Parenthood must be the most fulfilling work around the world. However, it is not always easy! There are many parenting challenges that each of us face. As a parent, you no doubt thought: My child really just said it The? Did my child really just do it? The? The best way to meet the challenges of parenting is often to try to understand your child’s behavior and help them solve problems effectively so that they can start managing their behavior themselves. Therefore I am very happy about it Dr. Sarah Hughes, a prominent child psychologist and a mother, share their down-to-earth, non-judgmental parent hacks on how to raise well-adapted children.
Dr. Sarah Hughes is the author of the brand new parent book. Parenthood made easy. I placed my partner Amazon link below so you can easily order it yourself. It is a practical guide to dealing with parenting challenges. It provides parents with steps and tools to understand and help their child. Parents learn the advantages and disadvantages of dealing with their child’s behavior and find effective solutions for the best opportunities to raise well-adapted children.
Corrections for parent problems -> Understand your child’s behavior and problem solving
How to raise well-adapted children
The following excerpt comes from Parenthood made easy – Simple, practical strategies for common challenges in childhood – by Dr. Sarah Hughes (Exisle Publishing, April 2020). Reprint here with exclusive permission. All rights reserved.
Teach your child to talk about their feelings
If your child cannot use words to share his or her feelings, he or she expresses them emotionally instead. Having the right words won’t necessarily stop all of your child’s tantrums, but it should help reduce his or her intensity and prevent your child from being overwhelmed by his emotions.
If your child shows signs of distress, stop what you are doing. Give them your full attention – not half your attention while multitasking, your full attention – and ask questions that will help you better understand why they feel frustrated and upset. Your child will be able to tell if you are going through the movements without any real interest. So try to be sincere in your desire for understanding. When your child starts speaking, listen, feel their need, and help them find the right words to describe how they feel. Younger children may find it difficult to speak with words about how they feel. So come in and help where you need to. “I wonder if you might feel upset because I said I can’t play with you now.” However, if your child starts to find his words, try asking more questions than you can answer. The ability to express feelings verbally without prompting helps your child develop the skills they need in the longer term, and your child needs the opportunity to practice. And no matter how ridiculous you find your child’s reaction, don’t be denied how it feels. It doesn’t help to laugh at your child or to illuminate their feelings. and if anything, it will probably get worse.
It will be tempting to find possible solutions to your child’s misery, isn’t it? The problem will be solved later, but is not the current goal. Before your child can think about possible solutions, they need to understand their feelings and have the headroom they need to feel heard and understood. If you keep jumping, you won’t get to your final destination faster – it will probably slow you down. Take the time to listen to your child and check how they feel before you start practicing other skills.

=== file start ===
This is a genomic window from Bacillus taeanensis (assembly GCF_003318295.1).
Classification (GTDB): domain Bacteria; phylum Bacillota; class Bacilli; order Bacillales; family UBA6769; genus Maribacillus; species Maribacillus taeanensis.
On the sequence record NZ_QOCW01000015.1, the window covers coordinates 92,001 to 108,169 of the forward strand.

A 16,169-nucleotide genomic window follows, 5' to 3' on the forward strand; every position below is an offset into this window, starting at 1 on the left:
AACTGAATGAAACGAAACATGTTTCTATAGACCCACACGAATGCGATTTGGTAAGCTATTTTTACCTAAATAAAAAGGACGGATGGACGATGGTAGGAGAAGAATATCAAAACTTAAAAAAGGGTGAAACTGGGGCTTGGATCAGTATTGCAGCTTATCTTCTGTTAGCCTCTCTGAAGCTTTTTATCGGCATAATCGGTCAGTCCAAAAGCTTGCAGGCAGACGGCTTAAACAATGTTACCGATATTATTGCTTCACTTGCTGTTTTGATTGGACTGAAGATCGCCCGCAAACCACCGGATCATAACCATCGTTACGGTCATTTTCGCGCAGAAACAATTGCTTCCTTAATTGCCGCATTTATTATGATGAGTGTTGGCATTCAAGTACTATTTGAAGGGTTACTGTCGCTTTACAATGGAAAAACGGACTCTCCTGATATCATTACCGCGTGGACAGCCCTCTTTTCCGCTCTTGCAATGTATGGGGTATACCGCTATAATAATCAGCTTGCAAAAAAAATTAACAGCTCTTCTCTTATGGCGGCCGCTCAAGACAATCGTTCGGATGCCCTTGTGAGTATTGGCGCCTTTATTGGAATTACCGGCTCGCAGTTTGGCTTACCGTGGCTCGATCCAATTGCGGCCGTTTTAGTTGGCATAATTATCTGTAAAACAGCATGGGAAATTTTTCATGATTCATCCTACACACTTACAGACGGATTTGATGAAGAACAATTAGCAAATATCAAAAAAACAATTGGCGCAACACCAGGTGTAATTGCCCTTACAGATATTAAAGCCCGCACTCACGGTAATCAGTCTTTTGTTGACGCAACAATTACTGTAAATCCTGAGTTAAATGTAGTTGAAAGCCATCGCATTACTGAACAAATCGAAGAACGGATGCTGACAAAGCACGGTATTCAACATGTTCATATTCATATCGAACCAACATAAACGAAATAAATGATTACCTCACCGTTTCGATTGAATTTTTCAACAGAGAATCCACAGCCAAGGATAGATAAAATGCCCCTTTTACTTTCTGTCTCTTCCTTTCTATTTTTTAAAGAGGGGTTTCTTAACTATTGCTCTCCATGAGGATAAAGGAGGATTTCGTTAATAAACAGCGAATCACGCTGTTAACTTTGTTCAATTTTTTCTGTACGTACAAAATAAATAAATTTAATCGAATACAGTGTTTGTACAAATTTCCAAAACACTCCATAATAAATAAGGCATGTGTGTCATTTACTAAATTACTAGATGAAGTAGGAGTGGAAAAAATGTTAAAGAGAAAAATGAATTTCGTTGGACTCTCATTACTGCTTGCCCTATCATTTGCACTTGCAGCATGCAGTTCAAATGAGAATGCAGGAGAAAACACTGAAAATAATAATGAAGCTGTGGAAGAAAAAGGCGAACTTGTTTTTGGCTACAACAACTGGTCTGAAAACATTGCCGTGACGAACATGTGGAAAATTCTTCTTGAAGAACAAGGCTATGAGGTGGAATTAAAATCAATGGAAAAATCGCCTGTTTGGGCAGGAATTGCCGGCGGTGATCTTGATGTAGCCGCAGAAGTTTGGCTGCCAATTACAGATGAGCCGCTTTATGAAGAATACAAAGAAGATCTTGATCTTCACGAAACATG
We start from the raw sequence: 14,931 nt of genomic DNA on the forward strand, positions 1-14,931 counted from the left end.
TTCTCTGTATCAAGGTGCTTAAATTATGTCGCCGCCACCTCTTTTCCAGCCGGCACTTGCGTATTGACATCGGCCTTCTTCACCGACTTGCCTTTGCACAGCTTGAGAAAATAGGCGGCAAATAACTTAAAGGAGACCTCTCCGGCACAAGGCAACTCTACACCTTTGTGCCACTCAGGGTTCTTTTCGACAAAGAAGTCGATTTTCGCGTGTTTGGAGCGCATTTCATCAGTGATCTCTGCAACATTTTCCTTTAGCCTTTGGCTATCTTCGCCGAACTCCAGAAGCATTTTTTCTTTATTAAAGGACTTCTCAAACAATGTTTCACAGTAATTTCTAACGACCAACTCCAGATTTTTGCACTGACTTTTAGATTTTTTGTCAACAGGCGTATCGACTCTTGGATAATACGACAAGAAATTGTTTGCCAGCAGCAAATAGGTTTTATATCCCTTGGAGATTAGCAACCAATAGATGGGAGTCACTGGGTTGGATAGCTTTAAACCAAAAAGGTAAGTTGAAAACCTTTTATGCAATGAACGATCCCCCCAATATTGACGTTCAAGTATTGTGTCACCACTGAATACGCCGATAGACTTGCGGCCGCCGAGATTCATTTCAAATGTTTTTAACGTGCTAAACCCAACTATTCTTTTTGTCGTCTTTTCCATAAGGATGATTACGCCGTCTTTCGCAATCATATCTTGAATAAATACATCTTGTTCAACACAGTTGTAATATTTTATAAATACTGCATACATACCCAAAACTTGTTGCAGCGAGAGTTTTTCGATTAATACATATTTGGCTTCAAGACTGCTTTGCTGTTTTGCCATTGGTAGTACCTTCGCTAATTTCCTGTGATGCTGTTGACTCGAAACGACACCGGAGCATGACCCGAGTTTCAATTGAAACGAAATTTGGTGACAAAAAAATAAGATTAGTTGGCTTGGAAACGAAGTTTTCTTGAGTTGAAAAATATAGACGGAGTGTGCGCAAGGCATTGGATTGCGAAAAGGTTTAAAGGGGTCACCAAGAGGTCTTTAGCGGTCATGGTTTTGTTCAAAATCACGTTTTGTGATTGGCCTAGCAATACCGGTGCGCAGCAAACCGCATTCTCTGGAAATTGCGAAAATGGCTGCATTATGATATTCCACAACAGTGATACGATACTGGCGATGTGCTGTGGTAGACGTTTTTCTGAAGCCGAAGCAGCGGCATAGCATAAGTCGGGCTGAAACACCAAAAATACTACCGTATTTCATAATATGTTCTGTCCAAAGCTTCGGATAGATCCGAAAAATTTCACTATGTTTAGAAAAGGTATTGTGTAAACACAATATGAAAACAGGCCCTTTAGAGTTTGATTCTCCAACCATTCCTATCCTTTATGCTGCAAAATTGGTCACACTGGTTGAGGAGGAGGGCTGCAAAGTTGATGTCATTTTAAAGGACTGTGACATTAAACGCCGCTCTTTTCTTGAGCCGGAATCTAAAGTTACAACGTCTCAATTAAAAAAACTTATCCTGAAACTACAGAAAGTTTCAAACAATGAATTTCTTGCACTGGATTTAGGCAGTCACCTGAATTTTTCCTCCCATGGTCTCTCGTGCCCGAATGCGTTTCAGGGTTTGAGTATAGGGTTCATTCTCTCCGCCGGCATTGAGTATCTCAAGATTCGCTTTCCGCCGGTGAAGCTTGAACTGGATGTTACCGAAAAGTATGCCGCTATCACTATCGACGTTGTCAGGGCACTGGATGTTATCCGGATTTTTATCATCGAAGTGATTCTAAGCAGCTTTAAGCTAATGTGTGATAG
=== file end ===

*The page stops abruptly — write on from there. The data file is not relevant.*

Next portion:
Help your child practice mindfulness
Mindfulness derives from ancient Buddhist practices, but has become quite popular in recent years, largely due to the extensive research that documents the benefits to mental and physical health. Mindfulness is theoretically simple enough: it is about consciously paying attention to the present moment, be it external aspects of your present moment (what you can see, hear, taste, touch or smell) or internal aspects (your physical sensations, thoughts and feelings) without judging these experiences. Easy, right? Except for the fact that our mind is slightly distracted and has a habit of focusing on everything but the children’s present and thoughts are no exception.
In theory, mindfulness can help us deal with frustration and need by focusing on the present. However, it is a fairly difficult skill to learn and like any skill that it requires to practice. It also requires sustained attention, which is why for most little ones it is not a skill that works. Children over the age of five can develop mindfulness skills through exercise, but most young children will find it difficult to be mindful for more than five to ten minutes, depending on the task. Avoid long, lengthy mindfulness practices with children under the age of eight.
Before you practice mindfulness with your child, help them understand what mindfulness is. Say something like:
Mindfulness is something we can do to feel better when we are sad, angry, or frustrated. You can practice it anywhere – all you need is your attention. If you want to practice mindfulness, all you have to do is stop and focus on what is happening in and around you. You can choose to pay attention to your breathing, how your body feels, what you can see or hear, what you can smell or feel – anything you like, as long as you focus on what’s going on.
Once your child has understood the general idea, start practicing. Try to practice a few times a week, but think about quality over quantity. Short, frequent practices are far more effective than less lengthy practices. And be patient. Mindfulness is a skill that even adults struggle with. Expect to have to schedule the hours before you see real results.
Help your child find a solution